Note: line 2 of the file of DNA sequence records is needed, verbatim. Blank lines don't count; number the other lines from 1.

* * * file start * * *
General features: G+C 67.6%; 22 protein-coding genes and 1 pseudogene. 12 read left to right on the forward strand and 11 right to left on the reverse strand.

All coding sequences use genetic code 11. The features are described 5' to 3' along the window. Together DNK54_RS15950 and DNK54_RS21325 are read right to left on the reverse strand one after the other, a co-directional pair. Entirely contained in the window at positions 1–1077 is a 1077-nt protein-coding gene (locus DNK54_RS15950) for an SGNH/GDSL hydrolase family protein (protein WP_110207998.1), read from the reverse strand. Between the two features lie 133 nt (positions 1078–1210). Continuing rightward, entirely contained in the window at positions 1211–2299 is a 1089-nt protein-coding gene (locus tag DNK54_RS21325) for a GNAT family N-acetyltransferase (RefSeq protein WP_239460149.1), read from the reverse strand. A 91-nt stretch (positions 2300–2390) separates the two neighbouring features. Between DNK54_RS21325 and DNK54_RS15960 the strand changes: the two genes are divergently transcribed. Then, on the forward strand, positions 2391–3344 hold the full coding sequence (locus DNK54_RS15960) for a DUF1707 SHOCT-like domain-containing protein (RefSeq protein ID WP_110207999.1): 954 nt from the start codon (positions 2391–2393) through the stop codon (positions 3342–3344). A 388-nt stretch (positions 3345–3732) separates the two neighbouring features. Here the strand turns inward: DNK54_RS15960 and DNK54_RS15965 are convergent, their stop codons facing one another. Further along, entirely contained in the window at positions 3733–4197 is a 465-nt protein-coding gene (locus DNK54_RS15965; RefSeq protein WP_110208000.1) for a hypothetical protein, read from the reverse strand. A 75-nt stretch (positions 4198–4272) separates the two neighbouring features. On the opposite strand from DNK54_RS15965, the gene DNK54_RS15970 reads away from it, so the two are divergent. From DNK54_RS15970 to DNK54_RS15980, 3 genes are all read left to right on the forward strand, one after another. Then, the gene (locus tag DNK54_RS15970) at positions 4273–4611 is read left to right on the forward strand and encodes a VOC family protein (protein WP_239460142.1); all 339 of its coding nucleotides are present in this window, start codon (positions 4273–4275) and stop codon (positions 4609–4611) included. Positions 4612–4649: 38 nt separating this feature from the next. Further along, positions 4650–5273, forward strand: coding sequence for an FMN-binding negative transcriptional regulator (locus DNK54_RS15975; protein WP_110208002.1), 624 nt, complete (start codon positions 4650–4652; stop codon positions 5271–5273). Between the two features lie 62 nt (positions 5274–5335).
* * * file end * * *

All coding sequences use genetic code 11. The features are described 5' to 3' along the window. Together DNK54_RS15950 and DNK54_RS21325 are read right to left on the reverse strand one after the other, a co-directional pair. Entirely contained in the window at positions 1–1077 is a 1077-nt protein-coding gene (locus DNK54_RS15950) for an SGNH/GDSL hydrolase family protein (protein WP_110207998.1), read from the reverse strand. Between the two features lie 133 nt (positions 1078–1210). Continuing rightward, entirely contained in the window at positions 1211–2299 is a 1089-nt protein-coding gene (locus tag DNK54_RS21325) for a GNAT family N-acetyltransferase (RefSeq protein WP_239460149.1), read from the reverse strand. A 91-nt stretch (positions 2300–2390) separates the two neighbouring features. Between DNK54_RS21325 and DNK54_RS15960 the strand changes: the two genes are divergently transcribed. Then, on the forward strand, positions 2391–3344 hold the full coding sequence (locus DNK54_RS15960) for a DUF1707 SHOCT-like domain-containing protein (RefSeq protein ID WP_110207999.1): 954 nt from the start codon (positions 2391–2393) through the stop codon (positions 3342–3344). A 388-nt stretch (positions 3345–3732) separates the two neighbouring features. Here the strand turns inward: DNK54_RS15960 and DNK54_RS15965 are convergent, their stop codons facing one another. Further along, entirely contained in the window at positions 3733–4197 is a 465-nt protein-coding gene (locus DNK54_RS15965; RefSeq protein WP_110208000.1) for a hypothetical protein, read from the reverse strand. A 75-nt stretch (positions 4198–4272) separates the two neighbouring features. On the opposite strand from DNK54_RS15965, the gene DNK54_RS15970 reads away from it, so the two are divergent. From DNK54_RS15970 to DNK54_RS15980, 3 genes are all read left to right on the forward strand, one after another. Then, the gene (locus tag DNK54_RS15970) at positions 4273–4611 is read left to right on the forward strand and encodes a VOC family protein (protein WP_239460142.1); all 339 of its coding nucleotides are present in this window, start codon (positions 4273–4275) and stop codon (positions 4609–4611) included. Positions 4612–4649: 38 nt separating this feature from the next. Further along, positions 4650–5273, forward strand: coding sequence for an FMN-binding negative transcriptional regulator (locus DNK54_RS15975; protein WP_110208002.1), 624 nt, complete (start codon positions 4650–4652; stop codon positions 5271–5273). Between the two features lie 62 nt (positions 5274–5335).